The day started well, with Michael (my business partner) letting me know some good business news; it’ll mean some work for me over the coming days but this is the sort of work/news I want to do/hear. I had also managed to get a lot done in the morning.
So I went off to Lord’s at lunchtime, for my first ever real tennis tournament singles match, with a spring in my step and hope (more than expectation) springing eternal.
As it turned out, my opponent had not had a good morning at all and so was not at his best for the match. 6-0, 6-1 does not reflect our respective abilities, but I did think I played well for my part and stayed focused on the task. So I’m through to the round of 16.
I suggested to the professionals that I should write the score on the tournament scoreboard in blood, “pour encourager les autres”. But for some silly reason they laughed, seeming to think I was joking. I explained that I wanted my subsequent opponent…or if things go well opponents…to fear me. The professionals laughed louder.
I was able to half-follow Andy Murray and Kyle Edmund win their modern tennis matches that afternoon (although, frankly, with far more fuss and less convincing scorelines than mine). I was also able to half-follow England beating Bangladesh at cricket, so very much a winning day.
I had also been very much looking forward to the evening; a traditional (if traditions can be established after three or four years) regathering of our old Streatham BBYO youth club clan at Bill’s, Covent Garden.
We were a little depleted in numbers this year. Natalie had originally said yes to the date, but when we got closer to the date realised that the date was the second day of Shavuot.
Natalie is latterly religious, whereas the rest of us have either lost most of it or never had it much in the first place.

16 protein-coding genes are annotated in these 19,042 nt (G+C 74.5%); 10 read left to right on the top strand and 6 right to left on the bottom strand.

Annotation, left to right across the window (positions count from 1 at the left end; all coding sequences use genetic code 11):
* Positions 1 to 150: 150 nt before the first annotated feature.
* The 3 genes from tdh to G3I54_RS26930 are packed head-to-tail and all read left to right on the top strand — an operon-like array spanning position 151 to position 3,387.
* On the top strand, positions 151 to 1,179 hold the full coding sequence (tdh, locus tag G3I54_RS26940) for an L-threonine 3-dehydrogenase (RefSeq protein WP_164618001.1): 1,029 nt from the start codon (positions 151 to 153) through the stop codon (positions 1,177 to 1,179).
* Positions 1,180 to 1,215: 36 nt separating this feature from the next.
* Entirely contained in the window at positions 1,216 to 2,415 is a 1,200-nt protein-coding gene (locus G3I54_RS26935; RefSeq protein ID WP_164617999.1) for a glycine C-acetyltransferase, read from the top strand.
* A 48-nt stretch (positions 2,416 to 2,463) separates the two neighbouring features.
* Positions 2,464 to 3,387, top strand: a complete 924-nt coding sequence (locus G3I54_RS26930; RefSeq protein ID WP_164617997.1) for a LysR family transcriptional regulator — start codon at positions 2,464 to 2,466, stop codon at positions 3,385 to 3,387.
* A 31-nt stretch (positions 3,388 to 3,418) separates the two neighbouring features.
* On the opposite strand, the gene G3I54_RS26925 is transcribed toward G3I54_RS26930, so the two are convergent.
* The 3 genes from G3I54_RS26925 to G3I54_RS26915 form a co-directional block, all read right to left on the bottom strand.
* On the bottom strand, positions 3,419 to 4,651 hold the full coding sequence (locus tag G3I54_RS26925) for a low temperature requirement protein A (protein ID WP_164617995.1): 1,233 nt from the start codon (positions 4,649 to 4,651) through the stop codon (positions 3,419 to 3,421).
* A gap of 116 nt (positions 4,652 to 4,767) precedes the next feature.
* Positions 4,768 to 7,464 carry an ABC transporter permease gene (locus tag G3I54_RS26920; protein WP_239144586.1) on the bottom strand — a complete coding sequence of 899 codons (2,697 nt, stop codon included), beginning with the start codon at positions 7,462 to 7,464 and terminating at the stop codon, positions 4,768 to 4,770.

In truth, I had to look up Shavuot, to remind myself what it was. Having done so, I discovered that eating dairy was part of the festive deal, as was The Book of Ruth. Realising that I knew as little about The Book of Ruth as I did about Shavuot, I looked that up too. I discovered that Ruth was a Moabite who converted to Judaism and went on to become King David’s great-grandma…
…so naturally I also had to look up what a Moabite was…and from whence the Moabites hailed.
At this point I was on slightly more familiar turf, as I realised that Janie and I had visited Moab briefly, betwixt Amman and Petra in 1997 – hence the picture above and below – all of our Jordan pictures from that Middle-Eastern visit can be seen here.
But I digress big time.
We were further depleted, as Martin had a late call to a shoot (photographic, not weapon-based). The date also clashed with Wendy’s son’s birthday; I got an e-mail from Wendy the day before explaining this and asking me if we could avoid 1 June next year. I observed that 1 June next year is a Friday night and that even I am sufficiently familiar with the ethnic mores to avoid Friday night.
Anyway, when I got to Bill’s, Linda, Sandra and Mark were already there. Lisa soon joined us and Andrea arrived fashionably late, as expected.
Reunited with each other and reacquainted (well, frankly for most of us, belatedly acquainted) with the traditions of Shavuot, we all made sure that we chose something dairy with our meals; in several cases regardless of other aspects of dietary laws and traditions.
The wine flowed, sufficiently to lubricate the chat but not so much as to render me useless the next day.
I really enjoy these gatherings. I like this group of people a lot. We did a fair chunk of our growing up together and I feel very comfortable with the gang. We have a remarkable amount in common still, despite our lives going in various directions and despite the fact that our youth was such a long time ago.
It’s simply a great bunch of people who are good company; I’m looking forward to the next gathering already.
A winning day and a super evening.